Importance: Macrolide antibiotics such as erythromycin may improve clinical outcomes in non-cystic fibrosis (CF) bronchiectasis, although associated risks of macrolide resistance are poorly defined.
Objective: To evaluate the clinical efficacy and antimicrobial resistance cost of low-dose erythromycin given for 12 months to patients with non-CF bronchiectasis with a history of frequent pulmonary exacerbations.
Design, setting, and participants: Twelve-month, randomized (1:1), double-blind, placebo-controlled trial of erythromycin in currently nonsmoking, adult patients with non-CF bronchiectasis with a history of 2 or more infective exacerbations in the preceding year. This Australian study was undertaken between October 2008 and December 2011 in a university teaching hospital, with participants also recruited via respiratory physicians at other centers and from public radio advertisements.
Interventions: Twice-daily erythromycin ethylsuccinate (400 mg) or matching placebo.
Main outcome measures: The primary outcome was the annualized mean rate of protocol-defined pulmonary exacerbations (PDPEs) per patient. Secondary outcomes included macrolide resistance in commensal oropharyngeal streptococci and lung function.
Results: Six-hundred seventy-nine patients were screened, 117 were randomized (58 placebo, 59 erythromycin), and 107 (91.5%) completed the study. Erythromycin significantly reduced PDPEs both overall (mean, 1.29 [95% CI, 0.93-1.65] vs 1.97 [95% CI, 1.45-2.48] per patient per year; incidence rate ratio [IRR], 0.57 [95% CI, 0.42-0.77]; P = .003), and in the prespecified subgroup with baseline Pseudomonas aeruginosa airway infection (mean difference, 1.32 [95% CI, 0.19-2.46]; P = .02). Erythromycin reduced 24-hour sputum production (median difference, 4.3 g [interquartile range [IQR], 1 to 7.8], P = .01) and attenuated lung function decline (mean absolute difference for change in postbronchodilator forced expiratory volume in the first second of expiration, 2.2 percent predicted [95% CI, 0.1% to 4.3%]; P = .04) compared with placebo. Erythromycin increased the proportion of macrolide-resistant oropharyngeal streptococci (median change, 27.7% [IQR, 0.04% to 41.1%] vs 0.04% [IQR, -1.6% to 1.5%]; difference, 25.5% [IQR,15.0% to 33.7%]; P < .001).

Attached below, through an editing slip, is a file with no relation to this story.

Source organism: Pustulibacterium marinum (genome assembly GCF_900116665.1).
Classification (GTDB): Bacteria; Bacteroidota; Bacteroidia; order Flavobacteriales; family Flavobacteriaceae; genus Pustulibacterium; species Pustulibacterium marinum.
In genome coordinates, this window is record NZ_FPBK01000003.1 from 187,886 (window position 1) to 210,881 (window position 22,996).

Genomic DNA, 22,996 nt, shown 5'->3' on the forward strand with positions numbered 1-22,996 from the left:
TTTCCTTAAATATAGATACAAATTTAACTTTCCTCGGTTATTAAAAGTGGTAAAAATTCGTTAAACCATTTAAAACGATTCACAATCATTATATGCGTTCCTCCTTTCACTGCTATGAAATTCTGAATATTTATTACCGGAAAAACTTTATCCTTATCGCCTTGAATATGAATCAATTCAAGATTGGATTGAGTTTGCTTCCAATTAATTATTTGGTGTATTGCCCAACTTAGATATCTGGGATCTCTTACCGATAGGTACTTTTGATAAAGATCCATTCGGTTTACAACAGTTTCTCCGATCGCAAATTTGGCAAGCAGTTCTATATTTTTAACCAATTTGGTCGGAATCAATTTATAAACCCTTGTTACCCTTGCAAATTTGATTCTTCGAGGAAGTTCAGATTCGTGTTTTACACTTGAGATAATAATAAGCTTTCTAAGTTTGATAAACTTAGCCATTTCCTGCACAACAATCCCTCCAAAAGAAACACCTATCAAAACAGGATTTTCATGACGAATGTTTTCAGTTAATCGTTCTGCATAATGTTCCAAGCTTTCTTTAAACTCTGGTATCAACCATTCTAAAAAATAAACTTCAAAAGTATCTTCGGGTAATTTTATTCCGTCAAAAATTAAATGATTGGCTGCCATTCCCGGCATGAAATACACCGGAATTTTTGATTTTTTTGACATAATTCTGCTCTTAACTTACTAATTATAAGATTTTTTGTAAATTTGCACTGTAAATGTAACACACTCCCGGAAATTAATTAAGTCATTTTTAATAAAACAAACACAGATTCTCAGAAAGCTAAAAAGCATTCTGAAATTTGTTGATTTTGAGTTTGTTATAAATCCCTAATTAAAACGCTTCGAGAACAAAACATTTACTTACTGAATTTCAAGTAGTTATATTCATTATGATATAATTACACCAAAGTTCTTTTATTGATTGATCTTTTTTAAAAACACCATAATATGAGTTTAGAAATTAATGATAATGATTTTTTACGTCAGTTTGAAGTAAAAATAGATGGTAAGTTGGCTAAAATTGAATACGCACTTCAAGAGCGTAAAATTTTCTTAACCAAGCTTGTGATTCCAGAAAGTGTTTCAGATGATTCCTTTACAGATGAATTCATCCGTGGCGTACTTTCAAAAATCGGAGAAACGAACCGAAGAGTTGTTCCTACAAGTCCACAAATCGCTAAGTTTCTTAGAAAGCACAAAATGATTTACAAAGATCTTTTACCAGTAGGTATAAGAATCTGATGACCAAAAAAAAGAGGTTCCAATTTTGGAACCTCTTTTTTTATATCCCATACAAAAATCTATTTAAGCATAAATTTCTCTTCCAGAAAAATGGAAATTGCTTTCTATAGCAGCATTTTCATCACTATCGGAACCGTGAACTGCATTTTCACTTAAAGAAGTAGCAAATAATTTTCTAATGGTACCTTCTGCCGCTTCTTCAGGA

Conclusion and relevance: Among patients with non-CF bronchiectasis, the 12-month use of erythromycin compared with placebo resulted in a modest decrease in the rate of pulmonary exacerbations and an increased rate of macrolide resistance.
Trial registration: anzctr.org.au Identifier: ACTRN12609000578202.